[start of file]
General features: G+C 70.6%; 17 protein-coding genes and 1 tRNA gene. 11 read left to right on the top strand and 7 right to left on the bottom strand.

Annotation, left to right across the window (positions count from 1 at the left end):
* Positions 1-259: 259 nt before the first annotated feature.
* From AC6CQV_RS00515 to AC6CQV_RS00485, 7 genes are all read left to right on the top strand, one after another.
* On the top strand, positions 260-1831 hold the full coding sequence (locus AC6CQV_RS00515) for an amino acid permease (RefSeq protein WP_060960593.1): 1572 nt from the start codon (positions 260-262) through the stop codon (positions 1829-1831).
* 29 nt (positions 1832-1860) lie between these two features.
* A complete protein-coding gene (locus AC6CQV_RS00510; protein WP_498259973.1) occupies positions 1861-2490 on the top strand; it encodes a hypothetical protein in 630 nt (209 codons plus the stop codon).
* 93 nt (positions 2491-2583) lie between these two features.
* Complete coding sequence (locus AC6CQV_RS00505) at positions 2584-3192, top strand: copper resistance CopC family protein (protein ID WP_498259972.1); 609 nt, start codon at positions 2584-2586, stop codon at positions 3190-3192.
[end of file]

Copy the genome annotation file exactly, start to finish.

General features: G+C 70.6%; 17 protein-coding genes and 1 tRNA gene. 11 read left to right on the top strand and 7 right to left on the bottom strand.

Annotation, left to right across the window (positions count from 1 at the left end):
* Positions 1-259: 259 nt before the first annotated feature.
* From AC6CQV_RS00515 to AC6CQV_RS00485, 7 genes are all read left to right on the top strand, one after another.
* On the top strand, positions 260-1831 hold the full coding sequence (locus AC6CQV_RS00515) for an amino acid permease (RefSeq protein WP_060960593.1): 1572 nt from the start codon (positions 260-262) through the stop codon (positions 1829-1831).
* 29 nt (positions 1832-1860) lie between these two features.
* A complete protein-coding gene (locus AC6CQV_RS00510; protein WP_498259973.1) occupies positions 1861-2490 on the top strand; it encodes a hypothetical protein in 630 nt (209 codons plus the stop codon).
* 93 nt (positions 2491-2583) lie between these two features.
* Complete coding sequence (locus AC6CQV_RS00505) at positions 2584-3192, top strand: copper resistance CopC family protein (protein ID WP_498259972.1); 609 nt, start codon at positions 2584-2586, stop codon at positions 3190-3192.